For me, email serves a distinctly different purpose from social media. I use Twitter and LinkedIn to make professional contacts, to share information, and to find resources for my own development. I use Facebook to share my personal interests with friends and family and to find interesting content from those I trust. Email serves as a professional channel for off-air exchanges at work. I use it for storage of receipts, account information, and other important documents/info that I need to access from multiple devices. And lastly, email bridges all of my social networks by providing a central location for private contact that is universal (a hotmail user can email a gmail user, but a twitter user can’t message a facebook user).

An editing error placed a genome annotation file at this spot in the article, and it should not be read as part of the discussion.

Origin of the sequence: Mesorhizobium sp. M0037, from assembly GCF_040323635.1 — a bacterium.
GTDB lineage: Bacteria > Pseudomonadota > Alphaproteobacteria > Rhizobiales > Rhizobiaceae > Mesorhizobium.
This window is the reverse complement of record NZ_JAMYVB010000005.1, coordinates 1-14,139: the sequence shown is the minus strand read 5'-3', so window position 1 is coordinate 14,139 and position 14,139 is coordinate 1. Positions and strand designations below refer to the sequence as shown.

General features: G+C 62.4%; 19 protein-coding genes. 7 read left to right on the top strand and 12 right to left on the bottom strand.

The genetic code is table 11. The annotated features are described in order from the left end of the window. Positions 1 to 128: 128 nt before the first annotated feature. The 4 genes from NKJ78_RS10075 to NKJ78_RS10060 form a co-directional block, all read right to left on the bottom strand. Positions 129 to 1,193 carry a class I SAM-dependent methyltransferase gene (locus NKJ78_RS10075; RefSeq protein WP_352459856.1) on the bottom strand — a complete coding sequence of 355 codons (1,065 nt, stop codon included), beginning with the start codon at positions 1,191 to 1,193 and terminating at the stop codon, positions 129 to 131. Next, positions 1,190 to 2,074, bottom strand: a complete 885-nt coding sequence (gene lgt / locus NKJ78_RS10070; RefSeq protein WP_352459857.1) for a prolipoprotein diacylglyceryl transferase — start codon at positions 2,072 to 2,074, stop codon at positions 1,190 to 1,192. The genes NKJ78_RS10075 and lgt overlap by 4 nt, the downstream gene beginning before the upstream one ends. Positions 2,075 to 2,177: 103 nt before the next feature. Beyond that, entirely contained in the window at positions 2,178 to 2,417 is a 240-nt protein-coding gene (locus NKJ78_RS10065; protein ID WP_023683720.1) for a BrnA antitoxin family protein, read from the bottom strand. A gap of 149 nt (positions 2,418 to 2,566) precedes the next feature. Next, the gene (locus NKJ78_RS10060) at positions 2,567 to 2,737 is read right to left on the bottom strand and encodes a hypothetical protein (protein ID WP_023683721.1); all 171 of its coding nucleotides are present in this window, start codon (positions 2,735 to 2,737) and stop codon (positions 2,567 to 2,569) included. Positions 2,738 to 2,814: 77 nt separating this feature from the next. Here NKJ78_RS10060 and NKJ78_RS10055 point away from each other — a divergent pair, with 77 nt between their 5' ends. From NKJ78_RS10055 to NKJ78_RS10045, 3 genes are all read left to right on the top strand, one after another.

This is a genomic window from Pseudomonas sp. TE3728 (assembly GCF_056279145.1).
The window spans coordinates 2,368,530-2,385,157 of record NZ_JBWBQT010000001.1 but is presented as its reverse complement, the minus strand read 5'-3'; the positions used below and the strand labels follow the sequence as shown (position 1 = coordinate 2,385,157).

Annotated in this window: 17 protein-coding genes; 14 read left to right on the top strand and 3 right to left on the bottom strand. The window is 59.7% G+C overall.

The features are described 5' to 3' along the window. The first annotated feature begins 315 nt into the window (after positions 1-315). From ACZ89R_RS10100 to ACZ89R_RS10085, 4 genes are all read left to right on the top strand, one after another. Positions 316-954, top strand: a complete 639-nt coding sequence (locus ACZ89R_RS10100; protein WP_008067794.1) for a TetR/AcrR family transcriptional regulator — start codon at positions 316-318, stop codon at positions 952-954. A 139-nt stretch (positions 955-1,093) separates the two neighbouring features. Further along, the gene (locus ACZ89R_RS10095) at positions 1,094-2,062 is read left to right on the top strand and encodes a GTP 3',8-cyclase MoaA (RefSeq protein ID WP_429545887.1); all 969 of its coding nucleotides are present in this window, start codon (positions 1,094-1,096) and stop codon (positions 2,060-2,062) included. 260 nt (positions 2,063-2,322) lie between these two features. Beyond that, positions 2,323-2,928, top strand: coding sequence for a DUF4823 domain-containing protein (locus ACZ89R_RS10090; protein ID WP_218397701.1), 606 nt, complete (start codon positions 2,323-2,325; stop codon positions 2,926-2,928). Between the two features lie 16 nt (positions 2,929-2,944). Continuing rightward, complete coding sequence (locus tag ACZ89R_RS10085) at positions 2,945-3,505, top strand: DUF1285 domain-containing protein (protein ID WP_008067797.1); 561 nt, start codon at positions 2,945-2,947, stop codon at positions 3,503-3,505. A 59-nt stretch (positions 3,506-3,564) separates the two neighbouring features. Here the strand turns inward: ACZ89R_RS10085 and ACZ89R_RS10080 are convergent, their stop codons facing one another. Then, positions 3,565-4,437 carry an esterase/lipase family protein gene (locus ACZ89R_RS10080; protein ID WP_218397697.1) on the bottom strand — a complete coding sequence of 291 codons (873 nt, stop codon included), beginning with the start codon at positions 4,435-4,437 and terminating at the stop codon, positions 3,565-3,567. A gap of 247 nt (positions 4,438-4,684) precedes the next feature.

Of course, my opinion is anecdotal. There are studies that show that email is dying, and some universities have even quit assigning email accounts to incoming students. I think, however, that we aren’t to that point yet. Email must evolve, not die.

Facebook is working on rolling out what it thinks will be a game-changer in email. It is said to combine Facebook messages with more email-like functionality. I think this could be a bridge that might evolve email in a way so that it becomes more social, more real-time, but I’m not convinced that, at least professionally, email is passé…yet.

What do you think?

February 7, 2011 0 comments Read More